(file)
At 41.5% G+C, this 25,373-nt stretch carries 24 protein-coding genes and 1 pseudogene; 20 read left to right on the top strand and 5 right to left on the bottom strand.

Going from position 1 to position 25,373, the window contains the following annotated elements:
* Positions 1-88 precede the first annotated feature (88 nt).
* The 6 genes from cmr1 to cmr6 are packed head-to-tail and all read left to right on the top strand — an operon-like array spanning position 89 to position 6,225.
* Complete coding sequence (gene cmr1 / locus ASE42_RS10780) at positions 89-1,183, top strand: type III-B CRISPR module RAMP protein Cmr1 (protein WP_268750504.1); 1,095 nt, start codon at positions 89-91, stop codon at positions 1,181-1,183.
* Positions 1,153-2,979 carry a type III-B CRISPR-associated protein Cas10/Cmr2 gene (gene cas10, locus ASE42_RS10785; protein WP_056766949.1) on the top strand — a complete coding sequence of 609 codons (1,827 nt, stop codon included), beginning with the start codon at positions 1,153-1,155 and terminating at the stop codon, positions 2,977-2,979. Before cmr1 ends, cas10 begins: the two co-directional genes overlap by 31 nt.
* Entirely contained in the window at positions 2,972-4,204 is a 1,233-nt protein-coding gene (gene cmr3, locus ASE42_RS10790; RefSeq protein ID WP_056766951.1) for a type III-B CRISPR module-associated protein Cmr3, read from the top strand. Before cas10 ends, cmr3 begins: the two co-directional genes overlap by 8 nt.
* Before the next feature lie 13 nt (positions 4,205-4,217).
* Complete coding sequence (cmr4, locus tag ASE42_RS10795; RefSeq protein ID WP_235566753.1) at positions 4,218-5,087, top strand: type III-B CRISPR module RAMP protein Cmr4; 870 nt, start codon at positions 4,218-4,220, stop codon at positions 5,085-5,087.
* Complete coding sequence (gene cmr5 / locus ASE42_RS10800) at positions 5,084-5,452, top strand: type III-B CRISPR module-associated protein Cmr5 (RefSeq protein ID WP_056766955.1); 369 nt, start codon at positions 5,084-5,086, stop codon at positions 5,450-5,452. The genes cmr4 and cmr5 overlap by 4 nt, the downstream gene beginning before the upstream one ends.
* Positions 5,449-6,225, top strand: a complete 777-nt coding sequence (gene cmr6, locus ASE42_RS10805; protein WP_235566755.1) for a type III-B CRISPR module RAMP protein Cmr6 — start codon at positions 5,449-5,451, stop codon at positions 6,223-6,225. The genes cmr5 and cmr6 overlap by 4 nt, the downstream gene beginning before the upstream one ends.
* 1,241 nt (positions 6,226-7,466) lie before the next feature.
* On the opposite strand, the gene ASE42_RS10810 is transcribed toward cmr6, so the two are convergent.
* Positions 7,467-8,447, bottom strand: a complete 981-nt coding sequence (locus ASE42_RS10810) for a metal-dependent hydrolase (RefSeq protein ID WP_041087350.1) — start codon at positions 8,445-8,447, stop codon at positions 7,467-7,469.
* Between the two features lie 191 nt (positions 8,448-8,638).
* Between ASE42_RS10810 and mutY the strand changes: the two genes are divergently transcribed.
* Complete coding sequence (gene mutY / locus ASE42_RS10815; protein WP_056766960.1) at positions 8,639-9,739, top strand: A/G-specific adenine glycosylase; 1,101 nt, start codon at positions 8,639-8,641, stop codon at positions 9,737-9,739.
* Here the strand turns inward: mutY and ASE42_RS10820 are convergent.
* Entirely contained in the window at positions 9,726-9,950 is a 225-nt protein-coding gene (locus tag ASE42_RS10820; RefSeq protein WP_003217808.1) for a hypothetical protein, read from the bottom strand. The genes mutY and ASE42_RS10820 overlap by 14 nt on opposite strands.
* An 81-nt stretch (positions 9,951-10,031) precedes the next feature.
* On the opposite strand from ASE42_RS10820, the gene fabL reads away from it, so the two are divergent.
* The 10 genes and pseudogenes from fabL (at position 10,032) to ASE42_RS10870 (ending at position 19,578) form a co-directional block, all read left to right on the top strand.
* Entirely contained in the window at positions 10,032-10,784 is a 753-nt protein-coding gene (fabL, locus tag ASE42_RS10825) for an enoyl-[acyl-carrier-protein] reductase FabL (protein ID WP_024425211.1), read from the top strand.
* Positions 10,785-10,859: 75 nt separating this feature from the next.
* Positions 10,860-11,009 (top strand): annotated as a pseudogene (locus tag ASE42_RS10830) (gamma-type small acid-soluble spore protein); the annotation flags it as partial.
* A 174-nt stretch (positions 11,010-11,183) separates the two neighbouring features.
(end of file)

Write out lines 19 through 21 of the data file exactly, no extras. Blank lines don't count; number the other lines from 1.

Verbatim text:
* Entirely contained in the window at positions 9,726-9,950 is a 225-nt protein-coding gene (locus tag ASE42_RS10820; RefSeq protein WP_003217808.1) for a hypothetical protein, read from the bottom strand. The genes mutY and ASE42_RS10820 overlap by 14 nt on opposite strands.
* An 81-nt stretch (positions 9,951-10,031) precedes the next feature.
* On the opposite strand from ASE42_RS10820, the gene fabL reads away from it, so the two are divergent.